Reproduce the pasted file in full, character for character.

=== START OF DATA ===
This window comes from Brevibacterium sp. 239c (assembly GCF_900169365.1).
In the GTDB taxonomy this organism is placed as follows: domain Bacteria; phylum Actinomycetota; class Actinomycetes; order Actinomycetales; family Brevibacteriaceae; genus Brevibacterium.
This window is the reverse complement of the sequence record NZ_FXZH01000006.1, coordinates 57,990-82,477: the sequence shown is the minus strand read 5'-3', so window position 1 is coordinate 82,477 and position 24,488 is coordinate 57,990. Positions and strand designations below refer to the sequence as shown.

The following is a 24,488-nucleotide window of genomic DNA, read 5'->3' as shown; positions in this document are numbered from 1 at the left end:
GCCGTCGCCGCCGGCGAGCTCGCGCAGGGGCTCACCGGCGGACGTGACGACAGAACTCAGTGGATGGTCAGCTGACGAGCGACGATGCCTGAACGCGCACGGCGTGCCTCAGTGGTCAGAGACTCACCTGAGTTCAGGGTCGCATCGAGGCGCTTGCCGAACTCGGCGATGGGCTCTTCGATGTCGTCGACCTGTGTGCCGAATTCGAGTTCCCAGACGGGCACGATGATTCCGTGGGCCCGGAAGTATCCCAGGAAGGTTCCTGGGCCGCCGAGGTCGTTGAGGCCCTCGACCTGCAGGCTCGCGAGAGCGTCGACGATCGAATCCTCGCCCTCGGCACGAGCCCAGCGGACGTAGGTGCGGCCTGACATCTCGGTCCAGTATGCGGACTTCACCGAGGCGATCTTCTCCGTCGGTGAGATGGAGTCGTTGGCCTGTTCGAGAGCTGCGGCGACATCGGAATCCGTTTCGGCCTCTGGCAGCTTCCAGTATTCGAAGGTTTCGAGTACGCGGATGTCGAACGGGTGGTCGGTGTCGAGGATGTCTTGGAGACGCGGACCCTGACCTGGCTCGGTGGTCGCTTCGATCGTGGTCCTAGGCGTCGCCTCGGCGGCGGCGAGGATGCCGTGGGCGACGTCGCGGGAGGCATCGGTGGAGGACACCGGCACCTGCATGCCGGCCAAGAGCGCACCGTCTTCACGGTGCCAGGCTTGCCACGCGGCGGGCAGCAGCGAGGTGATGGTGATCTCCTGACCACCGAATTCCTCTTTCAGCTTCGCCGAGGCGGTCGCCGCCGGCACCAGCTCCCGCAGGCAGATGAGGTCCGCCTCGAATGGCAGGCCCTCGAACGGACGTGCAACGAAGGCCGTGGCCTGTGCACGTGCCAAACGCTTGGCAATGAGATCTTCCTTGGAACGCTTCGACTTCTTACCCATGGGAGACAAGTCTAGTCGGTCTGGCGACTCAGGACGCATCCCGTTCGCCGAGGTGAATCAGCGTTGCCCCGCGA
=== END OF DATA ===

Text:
This window comes from Brevibacterium sp. 239c (assembly GCF_900169365.1).
In the GTDB taxonomy this organism is placed as follows: domain Bacteria; phylum Actinomycetota; class Actinomycetes; order Actinomycetales; family Brevibacteriaceae; genus Brevibacterium.
This window is the reverse complement of the sequence record NZ_FXZH01000006.1, coordinates 57,990-82,477: the sequence shown is the minus strand read 5'-3', so window position 1 is coordinate 82,477 and position 24,488 is coordinate 57,990. Positions and strand designations below refer to the sequence as shown.

The following is a 24,488-nucleotide window of genomic DNA, read 5'->3' as shown; positions in this document are numbered from 1 at the left end:
GCCGTCGCCGCCGGCGAGCTCGCGCAGGGGCTCACCGGCGGACGTGACGACAGAACTCAGTGGATGGTCAGCTGACGAGCGACGATGCCTGAACGCGCACGGCGTGCCTCAGTGGTCAGAGACTCACCTGAGTTCAGGGTCGCATCGAGGCGCTTGCCGAACTCGGCGATGGGCTCTTCGATGTCGTCGACCTGTGTGCCGAATTCGAGTTCCCAGACGGGCACGATGATTCCGTGGGCCCGGAAGTATCCCAGGAAGGTTCCTGGGCCGCCGAGGTCGTTGAGGCCCTCGACCTGCAGGCTCGCGAGAGCGTCGACGATCGAATCCTCGCCCTCGGCACGAGCCCAGCGGACGTAGGTGCGGCCTGACATCTCGGTCCAGTATGCGGACTTCACCGAGGCGATCTTCTCCGTCGGTGAGATGGAGTCGTTGGCCTGTTCGAGAGCTGCGGCGACATCGGAATCCGTTTCGGCCTCTGGCAGCTTCCAGTATTCGAAGGTTTCGAGTACGCGGATGTCGAACGGGTGGTCGGTGTCGAGGATGTCTTGGAGACGCGGACCCTGACCTGGCTCGGTGGTCGCTTCGATCGTGGTCCTAGGCGTCGCCTCGGCGGCGGCGAGGATGCCGTGGGCGACGTCGCGGGAGGCATCGGTGGAGGACACCGGCACCTGCATGCCGGCCAAGAGCGCACCGTCTTCACGGTGCCAGGCTTGCCACGCGGCGGGCAGCAGCGAGGTGATGGTGATCTCCTGACCACCGAATTCCTCTTTCAGCTTCGCCGAGGCGGTCGCCGCCGGCACCAGCTCCCGCAGGCAGATGAGGTCCGCCTCGAATGGCAGGCCCTCGAACGGACGTGCAACGAAGGCCGTGGCCTGTGCACGTGCCAAACGCTTGGCAATGAGATCTTCCTTGGAACGCTTCGACTTCTTACCCATGGGAGACAAGTCTAGTCGGTCTGGCGACTCAGGACGCATCCCGTTCGCCGAGGTGAATCAGCGTTGCCCCGCGA